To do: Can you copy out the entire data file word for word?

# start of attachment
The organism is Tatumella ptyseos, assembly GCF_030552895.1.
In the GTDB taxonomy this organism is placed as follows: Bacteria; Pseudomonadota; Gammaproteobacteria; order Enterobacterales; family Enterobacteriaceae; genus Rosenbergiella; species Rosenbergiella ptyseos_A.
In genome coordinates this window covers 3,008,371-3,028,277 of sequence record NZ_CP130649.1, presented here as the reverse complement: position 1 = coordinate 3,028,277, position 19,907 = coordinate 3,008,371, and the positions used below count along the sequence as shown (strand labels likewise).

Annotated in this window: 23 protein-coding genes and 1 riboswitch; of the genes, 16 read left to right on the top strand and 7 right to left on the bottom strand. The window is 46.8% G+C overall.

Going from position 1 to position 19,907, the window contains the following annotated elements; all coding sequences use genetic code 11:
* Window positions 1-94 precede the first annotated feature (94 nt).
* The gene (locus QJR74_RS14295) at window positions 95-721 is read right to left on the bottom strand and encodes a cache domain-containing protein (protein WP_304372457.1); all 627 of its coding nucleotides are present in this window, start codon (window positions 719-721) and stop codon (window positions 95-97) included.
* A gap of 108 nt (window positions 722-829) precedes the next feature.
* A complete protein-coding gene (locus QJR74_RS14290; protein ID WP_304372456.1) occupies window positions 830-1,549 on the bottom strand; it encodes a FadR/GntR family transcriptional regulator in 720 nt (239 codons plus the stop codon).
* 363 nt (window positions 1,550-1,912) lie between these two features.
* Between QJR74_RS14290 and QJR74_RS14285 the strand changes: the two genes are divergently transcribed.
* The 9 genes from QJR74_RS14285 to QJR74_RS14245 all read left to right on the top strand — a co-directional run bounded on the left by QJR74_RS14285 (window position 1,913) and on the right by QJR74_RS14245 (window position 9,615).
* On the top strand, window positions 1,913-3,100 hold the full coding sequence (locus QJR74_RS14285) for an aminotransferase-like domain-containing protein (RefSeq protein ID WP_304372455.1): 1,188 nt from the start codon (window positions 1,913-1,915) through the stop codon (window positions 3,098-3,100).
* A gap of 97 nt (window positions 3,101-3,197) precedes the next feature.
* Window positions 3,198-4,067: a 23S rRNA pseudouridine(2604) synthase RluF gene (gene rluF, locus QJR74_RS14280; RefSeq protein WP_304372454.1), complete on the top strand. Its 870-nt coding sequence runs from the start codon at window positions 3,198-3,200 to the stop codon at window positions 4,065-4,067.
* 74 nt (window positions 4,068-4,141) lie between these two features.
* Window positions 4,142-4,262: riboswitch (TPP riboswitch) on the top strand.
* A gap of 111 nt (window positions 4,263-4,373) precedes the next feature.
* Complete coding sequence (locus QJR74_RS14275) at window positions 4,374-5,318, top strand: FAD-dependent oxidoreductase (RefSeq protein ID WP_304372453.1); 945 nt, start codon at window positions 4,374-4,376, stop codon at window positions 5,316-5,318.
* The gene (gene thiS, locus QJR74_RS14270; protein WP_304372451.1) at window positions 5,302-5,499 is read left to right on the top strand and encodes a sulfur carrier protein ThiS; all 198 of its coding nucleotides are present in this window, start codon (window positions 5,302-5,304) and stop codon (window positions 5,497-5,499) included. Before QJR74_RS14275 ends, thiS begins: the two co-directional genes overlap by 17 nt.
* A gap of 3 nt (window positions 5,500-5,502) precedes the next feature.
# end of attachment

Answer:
The organism is Tatumella ptyseos, assembly GCF_030552895.1.
In the GTDB taxonomy this organism is placed as follows: Bacteria; Pseudomonadota; Gammaproteobacteria; order Enterobacterales; family Enterobacteriaceae; genus Rosenbergiella; species Rosenbergiella ptyseos_A.
In genome coordinates this window covers 3,008,371-3,028,277 of sequence record NZ_CP130649.1, presented here as the reverse complement: position 1 = coordinate 3,028,277, position 19,907 = coordinate 3,008,371, and the positions used below count along the sequence as shown (strand labels likewise).

Annotated in this window: 23 protein-coding genes and 1 riboswitch; of the genes, 16 read left to right on the top strand and 7 right to left on the bottom strand. The window is 46.8% G+C overall.

Going from position 1 to position 19,907, the window contains the following annotated elements; all coding sequences use genetic code 11:
* Window positions 1-94 precede the first annotated feature (94 nt).
* The gene (locus QJR74_RS14295) at window positions 95-721 is read right to left on the bottom strand and encodes a cache domain-containing protein (protein WP_304372457.1); all 627 of its coding nucleotides are present in this window, start codon (window positions 719-721) and stop codon (window positions 95-97) included.
* A gap of 108 nt (window positions 722-829) precedes the next feature.
* A complete protein-coding gene (locus QJR74_RS14290; protein ID WP_304372456.1) occupies window positions 830-1,549 on the bottom strand; it encodes a FadR/GntR family transcriptional regulator in 720 nt (239 codons plus the stop codon).
* 363 nt (window positions 1,550-1,912) lie between these two features.
* Between QJR74_RS14290 and QJR74_RS14285 the strand changes: the two genes are divergently transcribed.
* The 9 genes from QJR74_RS14285 to QJR74_RS14245 all read left to right on the top strand — a co-directional run bounded on the left by QJR74_RS14285 (window position 1,913) and on the right by QJR74_RS14245 (window position 9,615).
* On the top strand, window positions 1,913-3,100 hold the full coding sequence (locus QJR74_RS14285) for an aminotransferase-like domain-containing protein (RefSeq protein ID WP_304372455.1): 1,188 nt from the start codon (window positions 1,913-1,915) through the stop codon (window positions 3,098-3,100).
* A gap of 97 nt (window positions 3,101-3,197) precedes the next feature.
* Window positions 3,198-4,067: a 23S rRNA pseudouridine(2604) synthase RluF gene (gene rluF, locus QJR74_RS14280; RefSeq protein WP_304372454.1), complete on the top strand. Its 870-nt coding sequence runs from the start codon at window positions 3,198-3,200 to the stop codon at window positions 4,065-4,067.
* 74 nt (window positions 4,068-4,141) lie between these two features.
* Window positions 4,142-4,262: riboswitch (TPP riboswitch) on the top strand.
* A gap of 111 nt (window positions 4,263-4,373) precedes the next feature.
* Complete coding sequence (locus QJR74_RS14275) at window positions 4,374-5,318, top strand: FAD-dependent oxidoreductase (RefSeq protein ID WP_304372453.1); 945 nt, start codon at window positions 4,374-4,376, stop codon at window positions 5,316-5,318.
* The gene (gene thiS, locus QJR74_RS14270; protein WP_304372451.1) at window positions 5,302-5,499 is read left to right on the top strand and encodes a sulfur carrier protein ThiS; all 198 of its coding nucleotides are present in this window, start codon (window positions 5,302-5,304) and stop codon (window positions 5,497-5,499) included. Before QJR74_RS14275 ends, thiS begins: the two co-directional genes overlap by 17 nt.
* A gap of 3 nt (window positions 5,500-5,502) precedes the next feature.